From Anne Feeney’s Have you been to jail for justice?, posted by 18-year-old Israeli Tal Mitnick, who served 30 days in a military prison after refusing mandatory military service in Israel. "I refuse to agree with the idea that killing civilians in Gaza would provide security for anyone," he said. "It doesn't bring security to anyone, neither to the people of Gaza nor to the people of Israel. I believe that the only path to security and peace lies in coexistence."

Thanks to Peter Jones and Friday's Labor Folklore; subscribe here.

Got a labor quote? Email us at [email protected]

LHF's comprehensive listing of labor's cultural events: music, films, theater, books, history and more...

Click here to add your labor arts event!

People's Music Network Winter Convergence

Jan 26 – 28, 2024

The People's Forum, 320 W 37th St, New York, NY 10018, USA (map)


We feel called to devote our musical craft to supporting social movements for justice and liberation. The PMN/NYC Organizing Committee recognizes the urgency of the political moment we're in right now and our program will connect the music of our members with major social justice struggles.

FILM: At The River I Stand

Fri, January 26, 5:30pm – 9:00pm

MFT Office, 67 8th Avenue NE, Minneapolis, MN (map)


Film viewing and discussion on Rev. Dr. Martin Luther King Jr.'s influence on the Memphis Sanitation Worker's Strike. William Jones, History Professor, University of Minnesota Peter Rachleff, Co-Executive Director, East Side Freedom Library

NoVA Labor BOOK CLUB: If We Burn: The Mass Protest Decade and the Missing Revolution

Tue, January 30, 7:30pm – 8:30pm


Vincent Blevins will join us to discuss his book, If We Burn: The Mass Protest Decade and the Missing Revolution, which draws lessons from the popular uprisings of the 2010's.

For more information about the NoVA Labor Book Club, contact Mark Hanna, [email protected]

Great Labor Arts Exchange (at Labor Notes)

Apr 18 – 21, 2024

Once again the Great Labor Arts Exchange will be part of the Labor Notes Conference this year. Labor arts workshops and performances will be woven throughout the weekend, scheduled for April 18-21 in Chicago.

Register by March 1 for a big discount. Email [email protected] to learn more.

Song, Poem, and Hip-Hop Contest: The Great Labor Arts Exchange's annual contest will be held live at Labor Notes. To enter the contest, enter the contest, fill out this form


January 26, 1695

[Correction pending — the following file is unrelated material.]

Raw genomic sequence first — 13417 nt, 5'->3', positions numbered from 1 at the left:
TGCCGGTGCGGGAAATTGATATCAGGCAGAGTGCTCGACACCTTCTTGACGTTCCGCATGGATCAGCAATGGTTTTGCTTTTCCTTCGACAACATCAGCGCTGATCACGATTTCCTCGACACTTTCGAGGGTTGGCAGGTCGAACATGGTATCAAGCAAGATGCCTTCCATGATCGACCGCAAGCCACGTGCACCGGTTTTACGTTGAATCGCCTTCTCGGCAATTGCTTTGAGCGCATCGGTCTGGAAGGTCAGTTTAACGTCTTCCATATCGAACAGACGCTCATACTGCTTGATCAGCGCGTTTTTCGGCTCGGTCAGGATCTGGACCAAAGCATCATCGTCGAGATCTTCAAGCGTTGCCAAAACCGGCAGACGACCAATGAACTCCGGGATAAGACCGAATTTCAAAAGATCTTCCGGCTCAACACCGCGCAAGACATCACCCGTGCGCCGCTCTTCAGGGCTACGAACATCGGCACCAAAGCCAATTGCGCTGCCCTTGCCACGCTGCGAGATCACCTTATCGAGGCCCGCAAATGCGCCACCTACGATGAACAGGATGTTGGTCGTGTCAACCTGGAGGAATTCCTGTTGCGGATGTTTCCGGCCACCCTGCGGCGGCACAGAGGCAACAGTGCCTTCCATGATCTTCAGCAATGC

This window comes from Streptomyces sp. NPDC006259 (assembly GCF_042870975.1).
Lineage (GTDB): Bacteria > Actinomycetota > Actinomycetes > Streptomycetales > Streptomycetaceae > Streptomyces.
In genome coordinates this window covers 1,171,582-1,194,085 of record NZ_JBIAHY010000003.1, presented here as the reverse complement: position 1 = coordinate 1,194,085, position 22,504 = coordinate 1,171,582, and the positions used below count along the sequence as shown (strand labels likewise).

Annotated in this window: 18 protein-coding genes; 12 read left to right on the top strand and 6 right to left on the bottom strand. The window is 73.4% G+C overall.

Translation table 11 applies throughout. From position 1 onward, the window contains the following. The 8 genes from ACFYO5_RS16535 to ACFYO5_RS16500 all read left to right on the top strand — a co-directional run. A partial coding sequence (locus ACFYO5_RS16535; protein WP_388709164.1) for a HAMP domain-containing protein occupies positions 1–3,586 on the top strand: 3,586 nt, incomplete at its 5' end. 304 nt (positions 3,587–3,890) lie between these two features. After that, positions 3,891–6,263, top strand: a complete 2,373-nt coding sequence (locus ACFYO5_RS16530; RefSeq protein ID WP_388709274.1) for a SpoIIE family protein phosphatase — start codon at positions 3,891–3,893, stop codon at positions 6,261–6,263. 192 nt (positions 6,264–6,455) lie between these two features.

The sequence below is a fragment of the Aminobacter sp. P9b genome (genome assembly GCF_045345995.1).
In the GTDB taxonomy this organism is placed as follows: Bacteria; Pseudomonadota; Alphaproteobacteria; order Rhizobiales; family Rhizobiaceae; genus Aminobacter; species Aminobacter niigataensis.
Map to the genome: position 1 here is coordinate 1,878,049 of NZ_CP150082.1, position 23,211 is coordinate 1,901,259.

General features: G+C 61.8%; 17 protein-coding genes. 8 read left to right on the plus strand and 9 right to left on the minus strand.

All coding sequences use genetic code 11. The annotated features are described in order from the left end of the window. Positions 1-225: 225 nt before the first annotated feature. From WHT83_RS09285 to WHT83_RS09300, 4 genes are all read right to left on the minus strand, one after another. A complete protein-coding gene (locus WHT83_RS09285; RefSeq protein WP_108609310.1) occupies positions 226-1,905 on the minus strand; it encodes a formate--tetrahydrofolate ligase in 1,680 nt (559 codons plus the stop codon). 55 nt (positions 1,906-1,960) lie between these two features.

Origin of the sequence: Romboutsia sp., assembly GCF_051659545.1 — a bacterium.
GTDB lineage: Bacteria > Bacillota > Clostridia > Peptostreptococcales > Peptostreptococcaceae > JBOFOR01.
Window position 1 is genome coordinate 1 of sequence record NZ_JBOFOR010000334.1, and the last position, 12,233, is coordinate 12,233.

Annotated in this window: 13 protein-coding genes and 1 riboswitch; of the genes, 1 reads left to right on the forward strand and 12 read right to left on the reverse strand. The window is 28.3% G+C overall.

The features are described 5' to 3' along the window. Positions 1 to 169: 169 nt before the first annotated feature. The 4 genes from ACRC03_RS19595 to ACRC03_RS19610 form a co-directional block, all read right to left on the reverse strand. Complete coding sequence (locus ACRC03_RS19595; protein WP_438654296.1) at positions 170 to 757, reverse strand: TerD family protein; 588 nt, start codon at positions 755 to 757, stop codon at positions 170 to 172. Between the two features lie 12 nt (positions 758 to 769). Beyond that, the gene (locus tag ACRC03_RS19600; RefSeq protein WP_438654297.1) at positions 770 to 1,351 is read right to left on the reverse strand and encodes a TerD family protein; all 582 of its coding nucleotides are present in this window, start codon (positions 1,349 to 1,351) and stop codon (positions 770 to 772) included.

In what could be considered the first workers’ compensation agreement in America, pirate Henry Morgan pledges his underlings 600 pieces of eight or six slaves to compensate for a lost arm or leg. Also part of the pirate’s code, reports the late Roger Newell: shares of the booty were equal regardless of race or sex, and shipboard decisions were made collectively. 

Listen to the Labor History Today podcast here. This week: MLK at the AFL-CIO in 1961: On December 11, 1961, Dr. Martin Luther King Jr. spoke at the AFL-CIO’s Fourth Constitutional Convention at the Americana Hotel in Miami Beach, Florida, connecting the civil rights movement and labor movement, calling them “the two most dynamic and cohesive liberal forces in the country.” This episode includes the speech, and labor historian Joe McCartin provides context for King's quiet but powerful challenge to the American labor movement. 

In 1834, Pres. Andrew Jackson sent American troops to do what?
Forcibly relocate Native Americans
Suppress a labor dispute
Collect tariff duties

LAST WEEK'S QUIZ: Hard working Mickey Mantle signed a new contract with the New York Yankees on January 20, 1961, making him the highest paid player in baseball: $75,000 for the entire 1961 season. 

"The worker must have bread,

but she must have roses, too."

Please CLICK HERE NOW to pledge your financial support to our 2023 program, which this year includes our annual Solidarity Forever Award, the Great Labor Arts Exchange, the DC Labor FilmFest and much more (check out our website for details!).

Donations are tax-deductible to the extent allowed by law. 


North Pole Elves Win Big with Escalating Strike (12/22)

Rudolph the Union Reindeer (12/15)

Washington Post members strike (12/8)

Wins for NYC Ballet Orchestra and Opera Colorado workers (12/1)

Socially responsible shopping on Black Friday (11/24)

Museum workers win in LA (11/17)

New monument honors union victims of Centralia tragedy (11/10)

Exit singing: Elise Bryant retires from LHF (11/3)

Elise Bryant shows why she’s “Queen of the Night” 10/27)

“TRIANGLE: Scenes from a Prosecution” (10/20)

Triangle Fire Dedication Ceremony streams live today (10/11)

Leadville Irish Miners’ Memorial to be unveiled Saturday (9/13)